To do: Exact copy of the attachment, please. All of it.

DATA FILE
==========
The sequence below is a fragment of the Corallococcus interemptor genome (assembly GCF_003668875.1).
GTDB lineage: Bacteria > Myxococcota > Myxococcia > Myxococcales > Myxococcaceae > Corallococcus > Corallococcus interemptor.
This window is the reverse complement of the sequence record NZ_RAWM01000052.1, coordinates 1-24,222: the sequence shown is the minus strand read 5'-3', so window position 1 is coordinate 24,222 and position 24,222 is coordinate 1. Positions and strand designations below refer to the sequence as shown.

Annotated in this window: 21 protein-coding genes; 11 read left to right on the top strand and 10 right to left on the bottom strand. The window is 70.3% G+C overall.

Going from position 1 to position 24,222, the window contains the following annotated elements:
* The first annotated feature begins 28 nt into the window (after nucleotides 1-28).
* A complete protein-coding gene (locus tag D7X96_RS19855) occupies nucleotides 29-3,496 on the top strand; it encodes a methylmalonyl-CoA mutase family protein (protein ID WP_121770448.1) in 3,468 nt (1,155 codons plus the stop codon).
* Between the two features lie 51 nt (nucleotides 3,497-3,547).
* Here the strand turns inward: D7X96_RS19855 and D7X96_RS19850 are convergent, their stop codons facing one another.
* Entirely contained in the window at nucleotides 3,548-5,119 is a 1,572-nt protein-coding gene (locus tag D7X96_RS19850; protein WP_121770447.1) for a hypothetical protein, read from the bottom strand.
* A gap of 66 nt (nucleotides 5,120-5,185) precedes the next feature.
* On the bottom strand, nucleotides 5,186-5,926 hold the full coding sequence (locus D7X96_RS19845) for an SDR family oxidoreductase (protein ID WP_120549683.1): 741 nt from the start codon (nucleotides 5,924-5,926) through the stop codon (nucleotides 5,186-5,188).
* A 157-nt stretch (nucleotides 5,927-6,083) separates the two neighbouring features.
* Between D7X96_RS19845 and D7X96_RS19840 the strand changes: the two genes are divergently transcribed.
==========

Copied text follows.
The sequence below is a fragment of the Corallococcus interemptor genome (assembly GCF_003668875.1).
GTDB lineage: Bacteria > Myxococcota > Myxococcia > Myxococcales > Myxococcaceae > Corallococcus > Corallococcus interemptor.
This window is the reverse complement of the sequence record NZ_RAWM01000052.1, coordinates 1-24,222: the sequence shown is the minus strand read 5'-3', so window position 1 is coordinate 24,222 and position 24,222 is coordinate 1. Positions and strand designations below refer to the sequence as shown.

Annotated in this window: 21 protein-coding genes; 11 read left to right on the top strand and 10 right to left on the bottom strand. The window is 70.3% G+C overall.

Going from position 1 to position 24,222, the window contains the following annotated elements:
* The first annotated feature begins 28 nt into the window (after nucleotides 1-28).
* A complete protein-coding gene (locus tag D7X96_RS19855) occupies nucleotides 29-3,496 on the top strand; it encodes a methylmalonyl-CoA mutase family protein (protein ID WP_121770448.1) in 3,468 nt (1,155 codons plus the stop codon).
* Between the two features lie 51 nt (nucleotides 3,497-3,547).
* Here the strand turns inward: D7X96_RS19855 and D7X96_RS19850 are convergent, their stop codons facing one another.
* Entirely contained in the window at nucleotides 3,548-5,119 is a 1,572-nt protein-coding gene (locus tag D7X96_RS19850; protein WP_121770447.1) for a hypothetical protein, read from the bottom strand.
* A gap of 66 nt (nucleotides 5,120-5,185) precedes the next feature.
* On the bottom strand, nucleotides 5,186-5,926 hold the full coding sequence (locus D7X96_RS19845) for an SDR family oxidoreductase (protein ID WP_120549683.1): 741 nt from the start codon (nucleotides 5,924-5,926) through the stop codon (nucleotides 5,186-5,188).
* A 157-nt stretch (nucleotides 5,927-6,083) separates the two neighbouring features.
* Between D7X96_RS19845 and D7X96_RS19840 the strand changes: the two genes are divergently transcribed.